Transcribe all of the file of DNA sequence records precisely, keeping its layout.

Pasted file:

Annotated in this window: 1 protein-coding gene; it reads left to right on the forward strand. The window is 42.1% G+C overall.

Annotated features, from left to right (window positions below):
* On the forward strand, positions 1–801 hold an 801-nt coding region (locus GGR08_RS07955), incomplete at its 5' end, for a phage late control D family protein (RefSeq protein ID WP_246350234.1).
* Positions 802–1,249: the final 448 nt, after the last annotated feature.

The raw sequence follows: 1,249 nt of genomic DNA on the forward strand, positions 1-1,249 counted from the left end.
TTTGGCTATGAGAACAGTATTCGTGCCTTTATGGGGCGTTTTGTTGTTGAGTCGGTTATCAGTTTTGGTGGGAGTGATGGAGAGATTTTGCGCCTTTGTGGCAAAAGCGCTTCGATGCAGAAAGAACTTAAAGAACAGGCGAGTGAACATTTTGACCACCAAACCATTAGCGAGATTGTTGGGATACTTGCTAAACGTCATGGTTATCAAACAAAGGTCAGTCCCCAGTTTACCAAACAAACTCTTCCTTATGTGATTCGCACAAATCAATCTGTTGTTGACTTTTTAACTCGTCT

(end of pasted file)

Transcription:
Annotated in this window: 1 protein-coding gene; it reads left to right on the forward strand. The window is 42.1% G+C overall.

Annotated features, from left to right (window positions below):
* On the forward strand, positions 1–801 hold an 801-nt coding region (locus GGR08_RS07955), incomplete at its 5' end, for a phage late control D family protein (RefSeq protein ID WP_246350234.1).
* Positions 802–1,249: the final 448 nt, after the last annotated feature.

The raw sequence follows: 1,249 nt of genomic DNA on the forward strand, positions 1-1,249 counted from the left end.
TTTGGCTATGAGAACAGTATTCGTGCCTTTATGGGGCGTTTTGTTGTTGAGTCGGTTATCAGTTTTGGTGGGAGTGATGGAGAGATTTTGCGCCTTTGTGGCAAAAGCGCTTCGATGCAGAAAGAACTTAAAGAACAGGCGAGTGAACATTTTGACCACCAAACCATTAGCGAGATTGTTGGGATACTTGCTAAACGTCATGGTTATCAAACAAAGGTCAGTCCCCAGTTTACCAAACAAACTCTTCCTTATGTGATTCGCACAAATCAATCTGTTGTTGACTTTTTAACTCGTCT